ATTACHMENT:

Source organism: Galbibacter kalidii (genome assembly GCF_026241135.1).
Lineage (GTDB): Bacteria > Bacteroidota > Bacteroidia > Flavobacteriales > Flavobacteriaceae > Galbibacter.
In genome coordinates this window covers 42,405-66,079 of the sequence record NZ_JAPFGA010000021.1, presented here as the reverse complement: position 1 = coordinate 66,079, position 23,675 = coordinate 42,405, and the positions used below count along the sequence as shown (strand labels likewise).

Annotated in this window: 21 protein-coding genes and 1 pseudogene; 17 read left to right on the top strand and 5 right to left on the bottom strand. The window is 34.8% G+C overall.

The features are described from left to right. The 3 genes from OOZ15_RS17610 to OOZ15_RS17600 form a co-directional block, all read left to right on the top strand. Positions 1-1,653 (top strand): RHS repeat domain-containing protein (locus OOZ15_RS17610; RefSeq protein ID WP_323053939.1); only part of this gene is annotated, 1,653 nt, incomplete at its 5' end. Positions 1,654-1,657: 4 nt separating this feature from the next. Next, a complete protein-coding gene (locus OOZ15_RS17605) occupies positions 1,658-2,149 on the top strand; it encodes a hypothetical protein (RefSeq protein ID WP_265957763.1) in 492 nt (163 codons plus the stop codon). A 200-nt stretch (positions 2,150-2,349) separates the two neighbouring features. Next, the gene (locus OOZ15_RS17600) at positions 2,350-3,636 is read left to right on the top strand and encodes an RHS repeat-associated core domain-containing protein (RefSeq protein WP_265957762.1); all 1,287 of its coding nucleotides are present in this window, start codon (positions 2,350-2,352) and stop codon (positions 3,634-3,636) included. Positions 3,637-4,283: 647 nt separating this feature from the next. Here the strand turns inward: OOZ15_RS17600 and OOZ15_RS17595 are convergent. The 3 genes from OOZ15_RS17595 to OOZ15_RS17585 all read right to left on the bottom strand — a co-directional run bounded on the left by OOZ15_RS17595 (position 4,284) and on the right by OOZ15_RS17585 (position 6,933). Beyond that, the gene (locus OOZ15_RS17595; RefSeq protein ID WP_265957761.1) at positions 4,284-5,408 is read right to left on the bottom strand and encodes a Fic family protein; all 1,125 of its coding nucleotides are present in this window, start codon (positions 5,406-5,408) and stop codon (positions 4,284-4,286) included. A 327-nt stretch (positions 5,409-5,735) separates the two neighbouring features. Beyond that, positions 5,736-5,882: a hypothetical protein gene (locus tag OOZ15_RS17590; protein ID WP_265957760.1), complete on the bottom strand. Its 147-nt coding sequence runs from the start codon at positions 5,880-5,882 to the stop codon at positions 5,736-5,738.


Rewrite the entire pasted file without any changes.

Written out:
Source organism: Galbibacter kalidii (genome assembly GCF_026241135.1).
Lineage (GTDB): Bacteria > Bacteroidota > Bacteroidia > Flavobacteriales > Flavobacteriaceae > Galbibacter.
In genome coordinates this window covers 42,405-66,079 of the sequence record NZ_JAPFGA010000021.1, presented here as the reverse complement: position 1 = coordinate 66,079, position 23,675 = coordinate 42,405, and the positions used below count along the sequence as shown (strand labels likewise).

Annotated in this window: 21 protein-coding genes and 1 pseudogene; 17 read left to right on the top strand and 5 right to left on the bottom strand. The window is 34.8% G+C overall.

The features are described from left to right. The 3 genes from OOZ15_RS17610 to OOZ15_RS17600 form a co-directional block, all read left to right on the top strand. Positions 1-1,653 (top strand): RHS repeat domain-containing protein (locus OOZ15_RS17610; RefSeq protein ID WP_323053939.1); only part of this gene is annotated, 1,653 nt, incomplete at its 5' end. Positions 1,654-1,657: 4 nt separating this feature from the next. Next, a complete protein-coding gene (locus OOZ15_RS17605) occupies positions 1,658-2,149 on the top strand; it encodes a hypothetical protein (RefSeq protein ID WP_265957763.1) in 492 nt (163 codons plus the stop codon). A 200-nt stretch (positions 2,150-2,349) separates the two neighbouring features. Next, the gene (locus OOZ15_RS17600) at positions 2,350-3,636 is read left to right on the top strand and encodes an RHS repeat-associated core domain-containing protein (RefSeq protein WP_265957762.1); all 1,287 of its coding nucleotides are present in this window, start codon (positions 2,350-2,352) and stop codon (positions 3,634-3,636) included. Positions 3,637-4,283: 647 nt separating this feature from the next. Here the strand turns inward: OOZ15_RS17600 and OOZ15_RS17595 are convergent. The 3 genes from OOZ15_RS17595 to OOZ15_RS17585 all read right to left on the bottom strand — a co-directional run bounded on the left by OOZ15_RS17595 (position 4,284) and on the right by OOZ15_RS17585 (position 6,933). Beyond that, the gene (locus OOZ15_RS17595; RefSeq protein ID WP_265957761.1) at positions 4,284-5,408 is read right to left on the bottom strand and encodes a Fic family protein; all 1,125 of its coding nucleotides are present in this window, start codon (positions 5,406-5,408) and stop codon (positions 4,284-4,286) included. A 327-nt stretch (positions 5,409-5,735) separates the two neighbouring features. Beyond that, positions 5,736-5,882: a hypothetical protein gene (locus tag OOZ15_RS17590; protein ID WP_265957760.1), complete on the bottom strand. Its 147-nt coding sequence runs from the start codon at positions 5,880-5,882 to the stop codon at positions 5,736-5,738.